Designing the API 213
What Features Should the API Offer? 213
Which Protocols Should the API Support? 214
Should the Features Be Free or for a Fee? 215
Creating a Web API 215
Building an API Using Visual Studio .NET 216
Calling the Web API from a Client Application 222
Creating a Web API That Uses Other Programs or Services 224
Summary 224
Chapter 11: Case Study 1—Customer Relations
Management Application 225
Introduction to the Customer Relations Management (CRM) Application 225
Building the Project 228
Build the Database 228
Build the User Interface 230
Build the Modules 237
Touring the Completed Application 260
Summary 263
Chapter 12: Case Study 2—Executive Dashboard Application 265
Introduction to the Executive Dashboard Application 265
Building the User Interface 267
Creating the New Project 267
Adding References to the Web APIs 268
Adding Controls to the Form 270
Building the Code Modules 272
Touring the Completed Application 276
Summary 279
Index 281

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Who This Book Is ForI
The ideal reader has had prior experience with Microsoft .NET development, such as WinForms and
WebForms applications because most or all code examples will be written with .NET. However, the book also provides general explanations that will be useful for people who are familiar with other languages. Thus, prior .NET development experience is not required, but people with prior .NET development experience will find the code examples more familiar and easier to follow.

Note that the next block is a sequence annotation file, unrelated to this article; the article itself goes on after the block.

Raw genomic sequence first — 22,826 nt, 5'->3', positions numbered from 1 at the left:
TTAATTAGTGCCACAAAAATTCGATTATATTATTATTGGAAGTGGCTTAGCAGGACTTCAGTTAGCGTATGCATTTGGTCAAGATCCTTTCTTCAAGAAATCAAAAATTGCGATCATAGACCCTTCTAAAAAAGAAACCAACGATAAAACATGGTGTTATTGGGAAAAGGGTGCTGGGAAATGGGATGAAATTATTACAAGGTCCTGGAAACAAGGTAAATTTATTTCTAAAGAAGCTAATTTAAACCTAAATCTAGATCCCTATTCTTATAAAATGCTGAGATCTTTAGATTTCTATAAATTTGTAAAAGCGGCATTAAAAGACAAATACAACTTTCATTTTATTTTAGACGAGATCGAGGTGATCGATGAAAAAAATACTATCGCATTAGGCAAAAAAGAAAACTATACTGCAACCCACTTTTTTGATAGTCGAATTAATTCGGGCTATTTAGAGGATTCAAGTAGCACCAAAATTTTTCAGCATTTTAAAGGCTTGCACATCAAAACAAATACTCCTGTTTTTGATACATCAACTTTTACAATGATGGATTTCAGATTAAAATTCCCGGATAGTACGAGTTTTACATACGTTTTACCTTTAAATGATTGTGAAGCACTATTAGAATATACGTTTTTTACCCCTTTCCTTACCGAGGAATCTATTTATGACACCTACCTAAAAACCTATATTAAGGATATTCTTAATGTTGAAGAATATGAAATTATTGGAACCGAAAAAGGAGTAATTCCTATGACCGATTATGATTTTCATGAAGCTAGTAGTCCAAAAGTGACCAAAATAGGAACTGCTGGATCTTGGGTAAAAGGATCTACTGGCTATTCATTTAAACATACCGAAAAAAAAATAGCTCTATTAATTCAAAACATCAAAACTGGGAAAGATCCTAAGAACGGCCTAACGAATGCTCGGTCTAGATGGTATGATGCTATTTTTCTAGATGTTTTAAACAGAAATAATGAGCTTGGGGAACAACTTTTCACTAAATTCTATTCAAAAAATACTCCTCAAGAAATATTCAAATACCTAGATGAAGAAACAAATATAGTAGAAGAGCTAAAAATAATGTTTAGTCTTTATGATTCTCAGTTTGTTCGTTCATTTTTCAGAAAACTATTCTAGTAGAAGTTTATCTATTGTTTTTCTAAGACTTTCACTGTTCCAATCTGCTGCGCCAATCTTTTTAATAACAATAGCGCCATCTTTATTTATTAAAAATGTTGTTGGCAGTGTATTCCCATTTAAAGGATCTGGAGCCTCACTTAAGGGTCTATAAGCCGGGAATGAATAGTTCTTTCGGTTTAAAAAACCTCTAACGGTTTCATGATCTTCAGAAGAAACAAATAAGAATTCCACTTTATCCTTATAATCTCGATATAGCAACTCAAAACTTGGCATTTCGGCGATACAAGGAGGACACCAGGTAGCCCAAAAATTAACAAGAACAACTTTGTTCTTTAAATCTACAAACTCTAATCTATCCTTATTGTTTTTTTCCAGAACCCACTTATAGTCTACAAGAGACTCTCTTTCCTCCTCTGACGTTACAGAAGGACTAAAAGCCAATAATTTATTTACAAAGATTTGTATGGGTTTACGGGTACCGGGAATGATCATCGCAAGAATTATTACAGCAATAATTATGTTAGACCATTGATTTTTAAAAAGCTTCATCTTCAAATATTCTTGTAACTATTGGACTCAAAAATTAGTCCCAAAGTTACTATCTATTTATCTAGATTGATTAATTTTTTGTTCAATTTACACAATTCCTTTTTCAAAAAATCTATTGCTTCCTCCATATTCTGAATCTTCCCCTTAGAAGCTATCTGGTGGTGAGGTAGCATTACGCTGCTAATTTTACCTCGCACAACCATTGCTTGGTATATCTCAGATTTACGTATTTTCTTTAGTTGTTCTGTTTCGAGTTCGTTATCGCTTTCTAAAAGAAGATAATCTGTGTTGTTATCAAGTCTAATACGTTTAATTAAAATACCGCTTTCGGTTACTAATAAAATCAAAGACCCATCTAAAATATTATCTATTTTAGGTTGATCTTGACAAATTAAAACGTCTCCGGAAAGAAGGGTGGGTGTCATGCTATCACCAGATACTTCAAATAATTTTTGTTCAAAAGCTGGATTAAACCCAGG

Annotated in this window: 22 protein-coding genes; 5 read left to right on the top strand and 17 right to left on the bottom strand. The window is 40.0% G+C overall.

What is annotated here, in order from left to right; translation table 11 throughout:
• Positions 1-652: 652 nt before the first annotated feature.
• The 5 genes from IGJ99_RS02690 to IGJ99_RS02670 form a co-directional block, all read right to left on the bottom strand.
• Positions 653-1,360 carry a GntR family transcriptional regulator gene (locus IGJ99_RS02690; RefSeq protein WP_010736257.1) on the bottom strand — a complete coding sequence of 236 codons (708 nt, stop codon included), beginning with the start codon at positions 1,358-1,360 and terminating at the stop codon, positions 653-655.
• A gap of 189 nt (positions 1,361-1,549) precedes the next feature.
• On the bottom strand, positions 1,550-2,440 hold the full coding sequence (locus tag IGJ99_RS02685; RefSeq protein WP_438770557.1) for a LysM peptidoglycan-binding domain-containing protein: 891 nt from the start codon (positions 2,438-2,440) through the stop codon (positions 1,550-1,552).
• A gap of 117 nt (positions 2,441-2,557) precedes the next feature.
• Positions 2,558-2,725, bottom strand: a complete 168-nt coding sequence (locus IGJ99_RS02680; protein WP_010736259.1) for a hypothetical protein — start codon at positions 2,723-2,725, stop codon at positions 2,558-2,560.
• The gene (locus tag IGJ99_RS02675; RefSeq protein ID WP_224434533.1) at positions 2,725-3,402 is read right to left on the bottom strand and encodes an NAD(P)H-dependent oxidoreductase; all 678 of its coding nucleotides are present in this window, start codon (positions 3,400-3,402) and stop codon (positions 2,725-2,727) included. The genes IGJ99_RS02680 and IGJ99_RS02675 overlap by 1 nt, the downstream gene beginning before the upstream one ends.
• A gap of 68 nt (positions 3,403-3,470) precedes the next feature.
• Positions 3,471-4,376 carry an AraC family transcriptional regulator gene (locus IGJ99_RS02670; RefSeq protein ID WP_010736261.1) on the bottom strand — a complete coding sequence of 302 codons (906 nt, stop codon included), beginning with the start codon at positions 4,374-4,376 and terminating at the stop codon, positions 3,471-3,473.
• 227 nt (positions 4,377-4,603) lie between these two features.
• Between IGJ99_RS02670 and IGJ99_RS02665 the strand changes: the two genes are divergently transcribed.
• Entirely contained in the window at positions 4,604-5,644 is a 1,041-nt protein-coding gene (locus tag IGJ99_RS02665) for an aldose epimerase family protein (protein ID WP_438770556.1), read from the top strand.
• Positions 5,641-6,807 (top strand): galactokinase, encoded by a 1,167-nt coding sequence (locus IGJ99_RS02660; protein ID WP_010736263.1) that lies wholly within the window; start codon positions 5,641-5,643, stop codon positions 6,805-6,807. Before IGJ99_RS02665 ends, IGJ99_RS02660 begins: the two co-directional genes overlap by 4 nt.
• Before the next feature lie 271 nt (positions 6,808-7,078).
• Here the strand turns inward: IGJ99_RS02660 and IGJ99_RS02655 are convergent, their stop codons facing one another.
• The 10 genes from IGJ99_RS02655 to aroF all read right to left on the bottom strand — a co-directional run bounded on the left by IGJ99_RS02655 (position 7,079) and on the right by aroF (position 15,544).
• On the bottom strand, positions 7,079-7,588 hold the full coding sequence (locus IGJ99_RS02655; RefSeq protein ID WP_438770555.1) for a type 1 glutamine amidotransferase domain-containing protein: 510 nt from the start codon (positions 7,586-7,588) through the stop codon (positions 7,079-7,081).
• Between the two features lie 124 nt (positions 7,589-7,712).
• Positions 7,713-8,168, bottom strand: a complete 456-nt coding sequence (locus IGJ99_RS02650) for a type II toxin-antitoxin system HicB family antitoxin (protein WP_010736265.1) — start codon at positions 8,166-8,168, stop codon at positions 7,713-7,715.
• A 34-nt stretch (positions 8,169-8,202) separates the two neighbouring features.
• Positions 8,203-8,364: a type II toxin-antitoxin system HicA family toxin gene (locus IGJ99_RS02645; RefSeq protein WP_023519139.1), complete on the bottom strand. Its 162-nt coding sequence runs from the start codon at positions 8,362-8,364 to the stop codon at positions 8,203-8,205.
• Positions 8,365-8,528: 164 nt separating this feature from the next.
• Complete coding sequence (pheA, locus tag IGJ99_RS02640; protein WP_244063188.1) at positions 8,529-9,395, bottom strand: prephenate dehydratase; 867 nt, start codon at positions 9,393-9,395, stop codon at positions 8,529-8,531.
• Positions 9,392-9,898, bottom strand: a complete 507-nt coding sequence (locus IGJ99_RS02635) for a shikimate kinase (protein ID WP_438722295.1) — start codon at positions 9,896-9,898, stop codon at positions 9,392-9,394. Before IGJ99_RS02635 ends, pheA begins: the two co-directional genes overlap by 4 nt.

Create Golang production applications using network libraries, concurrency, and advanced Go data structures

Mihalis Tsoukalos

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Book Details
 598 p
 File Size 
 8,289 KB
 File Type
 PDF format
 2018 Packt Publishing 

About the Author
Mihalis Tsoukalos is a technical author, a Unix administrator, a developer, and a
mathematician, who enjoys learning new things. He has written more than 250 technical
articles for many publications, including Sys Admin, MacTech, Linux User and Developer,
Usenix ;login:, Linux Format, and Linux Journal.

Mihalis is also the author of Go Systems Programming, by Packt Publishing, 2017 and the
technical editor for MongoDB in Action, Second Edition, by Manning. Mihalis' research
interests include databases, operating systems, and statistics. You can reach him at http:/ / and @mactsouk. He is also a photographer ( ).

I would like to thank the people at Packt Publishing for helping me write this book,
including Frank Pohlmann and Gary Schwartz, my technical reviewer, Mat Ryer, Radhika
Atitkar, for her encouragement and trust, and Kishor Rit, for answering all my questions
and encouraging me during the whole process.